The Nashville Symphony Orchestra has been on something of a Roberto Sierra kick of late. Last April, the NSO under the direction of Giancarlo Guerrero recorded two of the composer’s works – Fandangos and Sinfonia No. 4 – for future release on the Naxos label. Guerrero and the orchestra even played the Sinfonia’s finale as an encore during its recent visit to Carnegie Hall.
This weekend, the NSO and Guerrero are at it again, presenting the world premiere of another Sierra work at the Schermerhorn Symphony Center. That piece, Concierto para órgano y orquesta (Concerto for Organ and Orchestra), was commissioned for the American Guild of Organists National Convention in Nashville this week. Organist Todd Wilson will premiere the work at tonight’s (Friday, July 6) concert.
Sierra has a penchant for the old European forms and over the years has written numerous symphonies, concertos and chamber music. The Puerto Rican-born musician, however, has a singular approach to composing. “I infuse the traditional forms with Latin rhythms and timbres,” says Sierra, who was on the phone recently from his home in upstate New York. “It’s my way of tropicalizing Central European music.”
The new organ concerto is a textbook example of how Sierra breathes new life into the old forms. Arranged in four movements and lasting about 25 minutes, the piece is modeled in part on the Baroque-era concerto grosso, which places a premium on virtuosity and instrumental interplay.
But Sierra finds ingenious ways to Latinize the music. The second-movement “Pastoral,” for instance, includes phantasmagoric allusions to salsa music. The “Danza final” mixes tango and bolero rhythms. Sierra’s vibrant instrumentation suggests bright Caribbean colors. “I like to include Latin timbres and rhythms in my music, because that’s what I heard growing up,” Sierra says.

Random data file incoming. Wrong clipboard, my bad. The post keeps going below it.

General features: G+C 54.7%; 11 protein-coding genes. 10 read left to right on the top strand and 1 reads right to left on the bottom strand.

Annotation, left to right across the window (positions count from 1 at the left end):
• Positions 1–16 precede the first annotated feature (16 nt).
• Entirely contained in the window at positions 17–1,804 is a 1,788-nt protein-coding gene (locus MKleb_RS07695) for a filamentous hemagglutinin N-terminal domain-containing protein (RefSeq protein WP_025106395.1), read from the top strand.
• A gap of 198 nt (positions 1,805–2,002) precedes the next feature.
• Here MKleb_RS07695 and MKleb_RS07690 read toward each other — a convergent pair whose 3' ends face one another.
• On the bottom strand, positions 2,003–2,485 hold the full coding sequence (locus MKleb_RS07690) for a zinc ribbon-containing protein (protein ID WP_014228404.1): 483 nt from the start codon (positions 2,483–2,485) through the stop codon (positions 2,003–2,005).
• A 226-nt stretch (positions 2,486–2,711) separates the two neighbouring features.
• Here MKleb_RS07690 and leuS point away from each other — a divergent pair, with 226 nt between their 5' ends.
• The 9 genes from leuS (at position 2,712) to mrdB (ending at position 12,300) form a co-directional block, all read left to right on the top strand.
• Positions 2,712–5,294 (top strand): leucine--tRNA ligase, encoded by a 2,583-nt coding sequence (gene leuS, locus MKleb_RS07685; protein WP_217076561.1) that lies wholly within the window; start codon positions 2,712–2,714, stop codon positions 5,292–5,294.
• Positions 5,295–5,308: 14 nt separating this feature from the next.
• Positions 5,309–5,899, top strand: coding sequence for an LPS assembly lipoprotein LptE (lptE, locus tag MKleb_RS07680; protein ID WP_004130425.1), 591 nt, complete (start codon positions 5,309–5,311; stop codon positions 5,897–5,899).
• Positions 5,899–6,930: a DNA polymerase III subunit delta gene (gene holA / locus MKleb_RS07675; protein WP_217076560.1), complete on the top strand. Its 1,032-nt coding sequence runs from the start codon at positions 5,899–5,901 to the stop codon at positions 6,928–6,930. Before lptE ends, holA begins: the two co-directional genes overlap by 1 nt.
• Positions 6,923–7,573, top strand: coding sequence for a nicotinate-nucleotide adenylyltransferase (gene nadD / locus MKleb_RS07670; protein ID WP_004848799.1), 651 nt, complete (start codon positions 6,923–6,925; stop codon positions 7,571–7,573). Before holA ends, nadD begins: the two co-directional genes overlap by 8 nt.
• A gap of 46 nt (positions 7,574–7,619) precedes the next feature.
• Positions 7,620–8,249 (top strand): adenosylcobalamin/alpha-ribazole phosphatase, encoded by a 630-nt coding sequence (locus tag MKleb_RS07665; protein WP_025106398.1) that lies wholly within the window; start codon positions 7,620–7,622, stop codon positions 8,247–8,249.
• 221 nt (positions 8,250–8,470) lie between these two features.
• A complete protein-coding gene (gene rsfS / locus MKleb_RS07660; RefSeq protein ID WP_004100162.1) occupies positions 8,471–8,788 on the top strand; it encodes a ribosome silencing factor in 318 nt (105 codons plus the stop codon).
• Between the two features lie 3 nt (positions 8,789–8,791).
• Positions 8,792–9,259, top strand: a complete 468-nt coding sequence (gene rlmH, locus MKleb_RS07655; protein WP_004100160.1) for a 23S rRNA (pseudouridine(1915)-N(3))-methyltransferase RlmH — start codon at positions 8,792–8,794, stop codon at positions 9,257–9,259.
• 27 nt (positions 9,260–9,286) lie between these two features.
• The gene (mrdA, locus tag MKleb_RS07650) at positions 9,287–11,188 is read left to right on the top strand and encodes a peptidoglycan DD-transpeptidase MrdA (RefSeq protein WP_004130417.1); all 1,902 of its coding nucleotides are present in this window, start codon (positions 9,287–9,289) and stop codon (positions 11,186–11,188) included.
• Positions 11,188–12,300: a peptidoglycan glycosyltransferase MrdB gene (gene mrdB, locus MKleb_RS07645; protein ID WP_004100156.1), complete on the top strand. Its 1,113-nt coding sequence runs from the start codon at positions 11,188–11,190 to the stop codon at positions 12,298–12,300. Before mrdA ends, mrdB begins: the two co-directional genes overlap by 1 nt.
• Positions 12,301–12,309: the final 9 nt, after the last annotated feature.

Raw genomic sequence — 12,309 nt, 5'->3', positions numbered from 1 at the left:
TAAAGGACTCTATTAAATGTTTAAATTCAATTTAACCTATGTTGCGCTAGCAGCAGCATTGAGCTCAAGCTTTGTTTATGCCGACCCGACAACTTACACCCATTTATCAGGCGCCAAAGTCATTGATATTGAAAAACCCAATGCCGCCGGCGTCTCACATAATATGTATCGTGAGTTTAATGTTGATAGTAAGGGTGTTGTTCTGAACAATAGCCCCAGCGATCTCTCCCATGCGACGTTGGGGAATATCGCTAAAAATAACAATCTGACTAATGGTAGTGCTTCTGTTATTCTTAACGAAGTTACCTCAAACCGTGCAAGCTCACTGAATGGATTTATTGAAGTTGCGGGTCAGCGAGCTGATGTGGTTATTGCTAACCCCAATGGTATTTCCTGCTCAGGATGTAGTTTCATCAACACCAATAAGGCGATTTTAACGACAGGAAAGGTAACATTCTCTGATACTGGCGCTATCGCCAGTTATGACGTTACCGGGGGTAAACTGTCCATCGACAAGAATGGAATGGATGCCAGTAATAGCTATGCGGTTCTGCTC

Born in Puerto Rico in 1953, Sierra began his musical studies on the piano. “My sister had been playing the instrument, so I later took it up on my own,” he remembers. In time, he made enough progress to enter the Puerto Rico Conservatory of Music as a piano major. Although he doesn’t perform publically now, he still practices and recently learned Beethoven’s Piano Sonata No. 11 in B-flat major, Op. 22. “It’s hard because it has a lot of busy fingerwork in it,” he says.
Sierra eventually shifted his emphasis to composing and spent six years, from 1976 to 1982, studying in Europe. His big break came in 1981, when he met the renowned Hungarian composer György Ligeti at a seminar in France. Ligeti was impressed with the young Puerto Rican’s music and invited him to spend a year in Hamburg as his student. It was Ligeti who encouraged Sierra to remain true to his roots.
Sierra moved to the United States in 1989, when he became composer-in-residence at the Milwaukee Symphony. “The music director Zdenek Macal liked my work and invited me to Milwaukee,” Sierra says. In 1992, Sierra moved to Ithaca, N.Y., where he became a professor of composition at Cornell University, replacing the retired Karel Husa. In the years since, his music has been performed by many of America’s leading orchestras.
These days, Sierra’s favorite orchestra may well be in Nashville. The NSO has certainly been lavishing attention on him. When the AGO approached Guerrero about a possible commission, the conductor quickly recommended Sierra. The composer was thrilled. “The Nashville Symphony has become a real Grammy powerhouse, so of course it’s always exciting to work with them,” he says.
The Nashville Symphony Orchestra will present the world premiere of Roberto Sierra’s Concerto for Organ and Orchestra at 8 p.m. Friday, July 6 at the Schermerhorn Symphony Center, One Symphony Place. The concert will also feature a performance of Stephan Paulus’ Grand Organ Concerto with organist Nathan Laube, along with Brahms’ Academic Festival Overture, Mendelssohn’s Variations Serieuses, Dvorak’s Carnival Overture and Richard Wagner’s Prelude to Die Meistersinger von Nürnberg. The concert is 8 p.m. Friday, July 6 at the Schermerhorn Symphony Center, One Symphony. Tickets are $35 and are available at the Symphony Box Office or by calling 687-6400.